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Loyola Doctor is Team Physician for U.S. Women's Soccer Team in Nordic Tournament

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Loyola Medicine sports medicine physician Nathaniel Jones, MD, will serve as team physician for U.S. Soccer’s under-23 women’s team in the four-nation Nordic Tournament June 2-7 in Shropshire, England.

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High Performance Golf Club Comes with Annoying Sound

In 2007, a new golf club hit the market. The distribution of mass in the club head made it less likely to twist, making an off-center hit less likely, but it had a drawback: a loud noise when it struck the ball, piercing through the tranquility of a golf course. The club never grew popular among players, with many saying they disliked the noise. Researchers at Penn State set out to find the cause of the offensive clang.

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ADHA Announces Final Details For Inaugural In Motion: 5K Run-Walk-Fun

As the American Dental Hygienists’ Association (ADHA) gears up for CLL at the 93rd Annual Session, it announces its final details pertaining to the inaugural running of the In Motion: 5K Run-Walk-Fun.

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Hospital for Special Surgery to Offer Free Pre-Season Health Screening for NYC High School Football Players

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Hospital for Special Surgery has teamed up with PSAL, the NYC Public Schools Athletic League, to offer a special pre-season physical exam, including strength and performance testing, to football players in public schools throughout the five boroughs.

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Cornell expert available for comments on U.S. probe into Russian doping

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Throwing Fastballs May Be Linked to Tommy John Surgery in MLB Pitchers

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Contrary to conventional wisdom, Major League Baseball pitchers who throw a high percentage of fastballs may be at increased risk for Tommy John surgery, according to research at Henry Ford Hospital in Detroit. Researchers suggest that throwing fastballs nearly half of the time puts pitchers at risk of injury to their elbow. MLB pitchers who have undergone Tommy John surgery threw on average 7 percent more fastballs than pitchers who had no surgery.

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Washington, D.C., Is Most Fit City for 3rd Consecutive Year, New Rankings Reveal

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Ninth annual American Fitness Index® finds rise in people exercising, drop in smoking

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Former Loyola NICU Baby Honored as Hero for Health, Hope and Heroes 5K Run/Walk 

Former NICU baby overcomes multiple obstacles to become a thriving toddler who will be recognized at the Loyola Health, Hope and Heroes 5K Run/Walk.

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Top Stories 5-17-2016

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Physical Activity Vital Sign Should Be Standard in Patient Consultation Says ACSM, Kaiser

ACSM publishes call to action encouraging physical activity assessment in health care

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Top Stories 5-16-2016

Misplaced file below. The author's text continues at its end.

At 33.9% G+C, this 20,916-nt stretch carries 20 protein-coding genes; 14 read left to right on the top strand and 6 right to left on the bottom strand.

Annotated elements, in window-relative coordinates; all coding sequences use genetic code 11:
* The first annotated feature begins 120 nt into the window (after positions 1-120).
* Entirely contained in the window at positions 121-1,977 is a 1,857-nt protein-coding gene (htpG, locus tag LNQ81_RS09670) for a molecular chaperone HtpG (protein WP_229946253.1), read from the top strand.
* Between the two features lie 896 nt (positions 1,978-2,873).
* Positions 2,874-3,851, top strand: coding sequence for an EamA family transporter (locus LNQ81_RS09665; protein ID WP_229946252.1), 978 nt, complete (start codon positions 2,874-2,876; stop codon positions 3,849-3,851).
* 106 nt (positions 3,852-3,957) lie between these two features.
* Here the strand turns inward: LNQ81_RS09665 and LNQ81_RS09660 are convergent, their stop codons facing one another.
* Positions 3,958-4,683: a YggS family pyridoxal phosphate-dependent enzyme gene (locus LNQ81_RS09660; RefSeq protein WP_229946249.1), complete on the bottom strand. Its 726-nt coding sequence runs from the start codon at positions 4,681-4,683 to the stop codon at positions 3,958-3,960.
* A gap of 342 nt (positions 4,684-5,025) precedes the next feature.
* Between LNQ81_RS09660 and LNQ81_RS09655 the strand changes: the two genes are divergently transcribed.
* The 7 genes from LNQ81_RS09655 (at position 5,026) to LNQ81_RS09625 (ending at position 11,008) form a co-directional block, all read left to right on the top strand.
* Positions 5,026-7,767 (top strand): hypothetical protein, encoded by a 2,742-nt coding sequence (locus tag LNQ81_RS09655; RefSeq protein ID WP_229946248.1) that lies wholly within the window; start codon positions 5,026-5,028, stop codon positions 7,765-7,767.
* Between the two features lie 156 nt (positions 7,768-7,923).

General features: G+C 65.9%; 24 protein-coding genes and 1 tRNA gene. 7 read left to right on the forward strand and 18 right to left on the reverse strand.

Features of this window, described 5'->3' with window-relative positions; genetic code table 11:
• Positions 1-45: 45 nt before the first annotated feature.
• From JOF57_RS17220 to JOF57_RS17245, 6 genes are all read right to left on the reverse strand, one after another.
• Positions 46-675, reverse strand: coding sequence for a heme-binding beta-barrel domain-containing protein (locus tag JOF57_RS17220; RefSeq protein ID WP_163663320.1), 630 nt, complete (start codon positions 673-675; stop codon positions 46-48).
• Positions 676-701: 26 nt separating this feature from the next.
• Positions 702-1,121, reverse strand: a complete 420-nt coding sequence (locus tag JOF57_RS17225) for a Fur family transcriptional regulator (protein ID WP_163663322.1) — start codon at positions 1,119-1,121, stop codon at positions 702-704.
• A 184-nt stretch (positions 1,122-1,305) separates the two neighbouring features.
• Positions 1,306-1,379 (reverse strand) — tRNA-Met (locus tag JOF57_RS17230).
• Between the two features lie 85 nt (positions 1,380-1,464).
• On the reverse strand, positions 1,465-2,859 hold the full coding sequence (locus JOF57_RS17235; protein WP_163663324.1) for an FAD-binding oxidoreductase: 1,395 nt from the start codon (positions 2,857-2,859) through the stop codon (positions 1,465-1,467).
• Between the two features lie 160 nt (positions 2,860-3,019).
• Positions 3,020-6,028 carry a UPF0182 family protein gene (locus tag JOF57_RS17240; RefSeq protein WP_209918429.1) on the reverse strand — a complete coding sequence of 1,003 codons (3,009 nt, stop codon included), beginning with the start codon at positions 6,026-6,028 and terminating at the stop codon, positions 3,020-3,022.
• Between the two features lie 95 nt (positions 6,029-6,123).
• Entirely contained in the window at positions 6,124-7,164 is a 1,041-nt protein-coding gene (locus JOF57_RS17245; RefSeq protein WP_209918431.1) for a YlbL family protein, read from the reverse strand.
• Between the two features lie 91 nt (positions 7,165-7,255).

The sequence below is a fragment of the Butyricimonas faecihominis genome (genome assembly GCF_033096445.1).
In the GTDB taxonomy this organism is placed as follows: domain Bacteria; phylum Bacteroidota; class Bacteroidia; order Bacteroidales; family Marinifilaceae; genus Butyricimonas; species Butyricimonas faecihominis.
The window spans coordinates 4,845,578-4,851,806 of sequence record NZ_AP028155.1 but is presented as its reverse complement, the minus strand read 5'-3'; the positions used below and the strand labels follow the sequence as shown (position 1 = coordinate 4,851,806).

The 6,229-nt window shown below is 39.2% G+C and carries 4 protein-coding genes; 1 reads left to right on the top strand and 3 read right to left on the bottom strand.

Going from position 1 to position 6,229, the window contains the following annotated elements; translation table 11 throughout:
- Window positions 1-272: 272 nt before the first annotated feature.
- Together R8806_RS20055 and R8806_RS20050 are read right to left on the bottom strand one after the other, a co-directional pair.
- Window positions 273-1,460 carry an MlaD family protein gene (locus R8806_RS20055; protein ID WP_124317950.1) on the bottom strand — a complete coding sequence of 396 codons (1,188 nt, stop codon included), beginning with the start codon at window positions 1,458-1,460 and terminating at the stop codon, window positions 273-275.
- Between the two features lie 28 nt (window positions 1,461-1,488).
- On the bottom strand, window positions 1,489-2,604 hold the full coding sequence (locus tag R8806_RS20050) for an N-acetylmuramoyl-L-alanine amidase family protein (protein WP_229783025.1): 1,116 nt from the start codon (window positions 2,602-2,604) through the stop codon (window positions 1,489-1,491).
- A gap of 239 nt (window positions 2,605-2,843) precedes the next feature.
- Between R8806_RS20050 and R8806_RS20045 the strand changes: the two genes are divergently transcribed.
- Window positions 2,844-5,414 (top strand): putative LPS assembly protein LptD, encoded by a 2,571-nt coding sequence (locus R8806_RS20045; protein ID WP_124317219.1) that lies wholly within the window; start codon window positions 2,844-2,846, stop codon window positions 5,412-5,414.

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Speed Trap: Pitchers Risk Greater Injury if MLB Cuts Time Between Pitches, Researchers Warn

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Proposed rule changes by Major League Baseball, designed to speed up the game by reducing time between pitches, could lead to a spike in arm injuries as players have less time to recover between throws, say researchers who have analyzed the impact of fatigue.

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Top Stories 5-13-2016

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Cancer Research Institute Hosts Answer to Cancer Cycling Event

One-day, multi-distance ride through the Lower Hudson Valley’s breathtaking landscape to raise funds for the nonprofit Cancer Research Institute and increase awareness of the potential of immunotherapy to cure all cancers.

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U.S. Olympic Committee Adds the University of Utah to National Medical Network to Support Elite U.S. Athletes

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The United States Olympic Committee today announced the addition of the University of Utah Health Care (UUHC) to the National Medical Network. UUHC will serve as a national medical center, specializing in orthopedic medicine, physical medicine, primary care, dentistry, psychiatry, ophthalmology and neurosurgery for elite U.S. athletes. The partnership will also include collaborative research and educational opportunities for athletes at the University of Utah.

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Top Stories 5-11-2016

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Top Stories 5-10-2016

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Understanding Concussion: UCLA Expert Can Address Latest Advances in Research, Treatment and Education

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Can Athletes Get Abnormal Blood Clots? Yes!

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University of Vermont blood-clotting expert Mary Cushman, M.D., M.Sc., talks about the reasons why sometimes fatal blood clots occur in elite athletes like the Portland Trail Blazers' Jerome Kersey, tennis great Serena Williams and most recently, the Miami Heat's Chris Bosh.

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Is It Possible to Cry a River?

University of Leicester students examine plausibility of all the humans on Earth shedding enough tears to form a river -- and fill an Olympic size swimming pool.